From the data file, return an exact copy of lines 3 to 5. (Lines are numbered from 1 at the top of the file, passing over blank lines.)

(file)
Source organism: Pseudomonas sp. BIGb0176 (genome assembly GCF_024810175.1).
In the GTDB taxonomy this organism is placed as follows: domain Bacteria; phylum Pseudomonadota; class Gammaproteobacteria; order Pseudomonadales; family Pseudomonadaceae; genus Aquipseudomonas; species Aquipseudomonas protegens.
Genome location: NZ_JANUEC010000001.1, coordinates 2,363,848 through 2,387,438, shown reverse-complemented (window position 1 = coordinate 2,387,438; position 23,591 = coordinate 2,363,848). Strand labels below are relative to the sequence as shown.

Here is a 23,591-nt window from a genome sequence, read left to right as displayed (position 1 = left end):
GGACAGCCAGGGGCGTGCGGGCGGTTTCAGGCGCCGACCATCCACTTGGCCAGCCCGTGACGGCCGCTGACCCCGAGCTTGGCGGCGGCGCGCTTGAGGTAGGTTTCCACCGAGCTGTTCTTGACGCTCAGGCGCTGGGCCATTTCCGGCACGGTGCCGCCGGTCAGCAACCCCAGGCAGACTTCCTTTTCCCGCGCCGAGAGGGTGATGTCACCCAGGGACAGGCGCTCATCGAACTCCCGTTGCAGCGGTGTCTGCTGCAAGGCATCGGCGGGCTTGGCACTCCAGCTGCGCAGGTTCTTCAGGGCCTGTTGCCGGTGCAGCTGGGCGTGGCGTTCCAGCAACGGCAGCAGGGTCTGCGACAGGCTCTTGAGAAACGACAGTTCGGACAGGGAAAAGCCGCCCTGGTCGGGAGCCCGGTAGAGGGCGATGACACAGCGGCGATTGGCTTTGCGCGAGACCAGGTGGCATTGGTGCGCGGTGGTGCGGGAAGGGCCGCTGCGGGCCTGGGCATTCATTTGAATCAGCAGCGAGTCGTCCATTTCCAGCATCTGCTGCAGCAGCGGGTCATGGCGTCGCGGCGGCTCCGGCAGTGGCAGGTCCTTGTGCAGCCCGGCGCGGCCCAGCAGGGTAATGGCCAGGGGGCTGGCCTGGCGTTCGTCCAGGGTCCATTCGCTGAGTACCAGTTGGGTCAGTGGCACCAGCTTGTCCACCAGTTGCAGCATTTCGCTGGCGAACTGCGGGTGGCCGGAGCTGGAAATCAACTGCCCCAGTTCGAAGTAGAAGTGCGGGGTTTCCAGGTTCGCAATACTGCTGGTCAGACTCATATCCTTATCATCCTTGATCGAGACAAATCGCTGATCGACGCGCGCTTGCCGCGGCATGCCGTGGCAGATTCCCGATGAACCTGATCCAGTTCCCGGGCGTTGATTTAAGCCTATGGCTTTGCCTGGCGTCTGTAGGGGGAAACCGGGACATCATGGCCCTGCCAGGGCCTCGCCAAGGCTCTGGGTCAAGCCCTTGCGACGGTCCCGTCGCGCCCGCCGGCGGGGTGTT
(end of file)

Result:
Genome location: NZ_JANUEC010000001.1, coordinates 2,363,848 through 2,387,438, shown reverse-complemented (window position 1 = coordinate 2,387,438; position 23,591 = coordinate 2,363,848). Strand labels below are relative to the sequence as shown.

Here is a 23,591-nt window from a genome sequence, read left to right as displayed (position 1 = left end):
GGACAGCCAGGGGCGTGCGGGCGGTTTCAGGCGCCGACCATCCACTTGGCCAGCCCGTGACGGCCGCTGACCCCGAGCTTGGCGGCGGCGCGCTTGAGGTAGGTTTCCACCGAGCTGTTCTTGACGCTCAGGCGCTGGGCCATTTCCGGCACGGTGCCGCCGGTCAGCAACCCCAGGCAGACTTCCTTTTCCCGCGCCGAGAGGGTGATGTCACCCAGGGACAGGCGCTCATCGAACTCCCGTTGCAGCGGTGTCTGCTGCAAGGCATCGGCGGGCTTGGCACTCCAGCTGCGCAGGTTCTTCAGGGCCTGTTGCCGGTGCAGCTGGGCGTGGCGTTCCAGCAACGGCAGCAGGGTCTGCGACAGGCTCTTGAGAAACGACAGTTCGGACAGGGAAAAGCCGCCCTGGTCGGGAGCCCGGTAGAGGGCGATGACACAGCGGCGATTGGCTTTGCGCGAGACCAGGTGGCATTGGTGCGCGGTGGTGCGGGAAGGGCCGCTGCGGGCCTGGGCATTCATTTGAATCAGCAGCGAGTCGTCCATTTCCAGCATCTGCTGCAGCAGCGGGTCATGGCGTCGCGGCGGCTCCGGCAGTGGCAGGTCCTTGTGCAGCCCGGCGCGGCCCAGCAGGGTAATGGCCAGGGGGCTGGCCTGGCGTTCGTCCAGGGTCCATTCGCTGAGTACCAGTTGGGTCAGTGGCACCAGCTTGTCCACCAGTTGCAGCATTTCGCTGGCGAACTGCGGGTGGCCGGAGCTGGAAATCAACTGCCCCAGTTCGAAGTAGAAGTGCGGGGTTTCCAGGTTCGCAATACTGCTGGTCAGACTCATATCCTTATCATCCTTGATCGAGACAAATCGCTGATCGACGCGCGCTTGCCGCGGCATGCCGTGGCAGATTCCCGATGAACCTGATCCAGTTCCCGGGCGTTGATTTAAGCCTATGGCTTTGCCTGGCGTCTGTAGGGGGAAACCGGGACATCATGGCCCTGCCAGGGCCTCGCCAAGGCTCTGGGTCAAGCCCTTGCGACGGTCCCGTCGCGCCCGCCGGCGGGGTGTT